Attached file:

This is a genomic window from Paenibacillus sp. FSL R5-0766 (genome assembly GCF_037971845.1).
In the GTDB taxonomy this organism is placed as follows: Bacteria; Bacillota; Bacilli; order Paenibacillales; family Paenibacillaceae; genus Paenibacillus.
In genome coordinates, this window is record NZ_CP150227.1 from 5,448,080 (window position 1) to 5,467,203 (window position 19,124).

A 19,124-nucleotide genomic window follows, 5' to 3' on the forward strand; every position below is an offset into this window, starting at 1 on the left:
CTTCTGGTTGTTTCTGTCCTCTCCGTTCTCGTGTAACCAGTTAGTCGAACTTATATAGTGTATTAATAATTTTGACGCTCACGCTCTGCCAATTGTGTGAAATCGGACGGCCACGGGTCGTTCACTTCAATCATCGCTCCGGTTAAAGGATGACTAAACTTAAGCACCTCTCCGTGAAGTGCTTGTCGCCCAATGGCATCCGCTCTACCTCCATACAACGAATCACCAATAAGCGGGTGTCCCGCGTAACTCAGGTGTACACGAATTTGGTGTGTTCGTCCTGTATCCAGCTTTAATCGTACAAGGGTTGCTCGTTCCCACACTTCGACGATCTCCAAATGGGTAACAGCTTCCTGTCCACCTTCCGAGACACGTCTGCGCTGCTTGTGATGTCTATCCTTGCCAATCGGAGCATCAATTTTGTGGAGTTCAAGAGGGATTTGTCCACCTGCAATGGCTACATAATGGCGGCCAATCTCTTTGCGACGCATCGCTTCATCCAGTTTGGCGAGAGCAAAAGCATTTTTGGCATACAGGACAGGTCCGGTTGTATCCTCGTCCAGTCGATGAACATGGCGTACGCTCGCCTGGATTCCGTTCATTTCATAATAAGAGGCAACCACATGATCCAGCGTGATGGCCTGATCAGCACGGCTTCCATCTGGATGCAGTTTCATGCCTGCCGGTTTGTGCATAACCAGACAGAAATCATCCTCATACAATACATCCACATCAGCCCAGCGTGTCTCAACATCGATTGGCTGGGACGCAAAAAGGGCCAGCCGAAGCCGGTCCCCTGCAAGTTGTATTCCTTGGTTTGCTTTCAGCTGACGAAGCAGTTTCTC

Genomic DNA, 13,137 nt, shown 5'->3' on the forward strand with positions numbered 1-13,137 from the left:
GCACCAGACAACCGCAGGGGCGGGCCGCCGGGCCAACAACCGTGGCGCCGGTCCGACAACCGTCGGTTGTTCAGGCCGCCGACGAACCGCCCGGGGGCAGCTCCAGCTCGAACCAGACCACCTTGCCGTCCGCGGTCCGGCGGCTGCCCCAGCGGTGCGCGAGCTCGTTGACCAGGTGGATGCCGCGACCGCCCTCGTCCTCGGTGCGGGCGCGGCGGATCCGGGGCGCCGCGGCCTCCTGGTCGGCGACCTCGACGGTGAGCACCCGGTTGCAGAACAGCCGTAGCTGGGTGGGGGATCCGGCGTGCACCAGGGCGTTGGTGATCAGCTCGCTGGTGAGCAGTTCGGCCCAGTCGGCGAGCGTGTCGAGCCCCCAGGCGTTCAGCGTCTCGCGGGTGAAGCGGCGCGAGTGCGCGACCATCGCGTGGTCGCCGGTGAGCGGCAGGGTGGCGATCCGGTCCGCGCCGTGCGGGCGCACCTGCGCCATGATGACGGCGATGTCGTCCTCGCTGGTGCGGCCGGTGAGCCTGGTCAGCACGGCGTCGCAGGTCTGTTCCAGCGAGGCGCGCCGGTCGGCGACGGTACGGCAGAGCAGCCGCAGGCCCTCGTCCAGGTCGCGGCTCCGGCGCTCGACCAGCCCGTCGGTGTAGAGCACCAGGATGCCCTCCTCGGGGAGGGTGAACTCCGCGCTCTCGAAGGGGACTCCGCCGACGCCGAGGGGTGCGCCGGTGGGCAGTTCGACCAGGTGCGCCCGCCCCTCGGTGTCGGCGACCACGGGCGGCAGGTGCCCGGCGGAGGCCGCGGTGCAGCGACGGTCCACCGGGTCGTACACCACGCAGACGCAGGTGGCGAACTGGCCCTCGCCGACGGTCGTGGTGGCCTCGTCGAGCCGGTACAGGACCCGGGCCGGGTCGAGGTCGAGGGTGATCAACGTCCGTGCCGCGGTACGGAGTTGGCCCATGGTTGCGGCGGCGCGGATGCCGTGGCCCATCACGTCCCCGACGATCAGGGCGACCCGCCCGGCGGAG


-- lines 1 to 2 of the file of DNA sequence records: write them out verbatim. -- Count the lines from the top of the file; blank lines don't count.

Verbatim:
This is a genomic window from Paenibacillus sp. FSL R5-0766 (genome assembly GCF_037971845.1).
In the GTDB taxonomy this organism is placed as follows: Bacteria; Bacillota; Bacilli; order Paenibacillales; family Paenibacillaceae; genus Paenibacillus.